Sunday, March 22, 2009

Lost and Found

Keep your weapon within arm’s reach. This axiom is as old as Alexander the Great. To lose your weapon is to make you impotent on the battlefield. Your weapon is a part of you, an extension of the warrior.

The U.S. Army instills this concept by making recruits carry their weapons everywhere. We call it weapon immersion. In the places a weapon can’t or shouldn’t go a buddy can watch your weapon for you. In Iraq you go everywhere with a weapon. Outside the safety of the base you take a weapon and a basic load of ammunition, about 210 rounds. Some people carry two weapons; a pistol and a rifle or machine gun. Inside the wall of the base everyone carries a weapon and one magazine of ammunition.

To lose your weapon is a courts martial offense.

The following story is true as told to me over breakfast from one of the people in the chain of command.

A group of Soldiers were out on patrol. Somehow a Soldier lost his weapon, a M-4 carbine. No one is sure how it was lost; it could have fallen off the truck, it could have been leaning against the wall and in haste forgotten. Whatever the circumstances, it was not with the Soldier upon return to the base. The immediate search of the other vehicles, people, and area didn’t produce the rifle. A U.S. weapon was out among the Iraqi public.

And that’s who found it. A local Iraqi happened across it. Maybe he saw it fall off the truck, maybe he just came across it, regardless of the way it came into his possession, this Iraqi had a $400 dollar semi-automatic rifle; a prized possession in this place called Iraq.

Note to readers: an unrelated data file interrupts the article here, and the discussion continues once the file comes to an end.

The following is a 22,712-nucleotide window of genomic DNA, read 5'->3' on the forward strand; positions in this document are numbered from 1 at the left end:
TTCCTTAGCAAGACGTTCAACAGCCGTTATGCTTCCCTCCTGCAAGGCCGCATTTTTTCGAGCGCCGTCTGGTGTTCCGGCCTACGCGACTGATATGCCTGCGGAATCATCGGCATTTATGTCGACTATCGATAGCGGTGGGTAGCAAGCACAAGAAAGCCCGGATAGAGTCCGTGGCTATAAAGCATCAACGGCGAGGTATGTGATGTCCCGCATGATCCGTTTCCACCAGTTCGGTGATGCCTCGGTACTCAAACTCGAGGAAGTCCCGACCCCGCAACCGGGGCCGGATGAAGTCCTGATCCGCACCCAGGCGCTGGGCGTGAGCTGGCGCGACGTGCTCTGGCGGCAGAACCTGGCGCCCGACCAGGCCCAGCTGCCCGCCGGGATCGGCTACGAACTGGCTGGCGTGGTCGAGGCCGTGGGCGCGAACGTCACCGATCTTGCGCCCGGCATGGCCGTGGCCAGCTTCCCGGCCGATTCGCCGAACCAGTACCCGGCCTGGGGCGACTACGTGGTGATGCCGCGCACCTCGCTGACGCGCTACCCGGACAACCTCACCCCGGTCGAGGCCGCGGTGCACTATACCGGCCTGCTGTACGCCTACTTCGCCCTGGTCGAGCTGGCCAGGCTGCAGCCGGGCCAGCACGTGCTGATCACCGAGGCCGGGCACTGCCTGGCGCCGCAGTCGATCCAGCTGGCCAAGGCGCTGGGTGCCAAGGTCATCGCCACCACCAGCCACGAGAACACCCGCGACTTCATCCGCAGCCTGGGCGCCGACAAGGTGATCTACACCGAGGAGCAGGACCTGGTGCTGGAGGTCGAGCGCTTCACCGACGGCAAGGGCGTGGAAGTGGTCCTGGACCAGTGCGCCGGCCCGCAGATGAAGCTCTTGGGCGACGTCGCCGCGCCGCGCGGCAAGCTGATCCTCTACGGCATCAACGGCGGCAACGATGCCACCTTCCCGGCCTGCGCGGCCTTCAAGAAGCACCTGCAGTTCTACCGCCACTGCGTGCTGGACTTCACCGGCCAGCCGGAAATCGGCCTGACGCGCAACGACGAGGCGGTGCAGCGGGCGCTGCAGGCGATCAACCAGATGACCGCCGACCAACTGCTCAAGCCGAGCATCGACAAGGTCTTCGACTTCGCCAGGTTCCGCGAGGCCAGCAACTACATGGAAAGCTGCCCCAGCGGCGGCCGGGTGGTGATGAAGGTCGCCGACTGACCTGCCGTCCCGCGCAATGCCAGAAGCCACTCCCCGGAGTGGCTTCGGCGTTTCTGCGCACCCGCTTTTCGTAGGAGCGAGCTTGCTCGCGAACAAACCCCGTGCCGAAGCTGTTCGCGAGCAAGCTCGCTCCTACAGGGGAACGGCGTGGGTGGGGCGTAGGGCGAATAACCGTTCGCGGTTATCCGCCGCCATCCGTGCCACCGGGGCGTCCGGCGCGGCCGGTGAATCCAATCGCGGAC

How do we know this? It’s because whoever that unnamed person was they turned it in to the local Iraqi Police. Imagine the surprise from the police having someone turn this rifle stating that it belonged to the Americans. Now the Iraqi Police had the rifle – still a prized possession that easily could have found its way into the trunk of some policeman’s personal vehicle. It didn’t.

How do we know this? It’s because the Iraqi Police contacted the local American unit and asked them to come and get it. The rifle was eventually returned to its owner. Unfortunately, that didn’t save the Soldier from UCMJ (Uniform Code of Military Justice) action.

Iraq never ceases to amaze me with its contradictions. Despair and joy. War and peace. Life and death. Corruption and honesty. Little stories like this are what Iraq is about. Iraq is elusive to understand.

1 comment:

Annemiek said...

I didn't know you were blogging this time around too, I'll have some catching up to do :)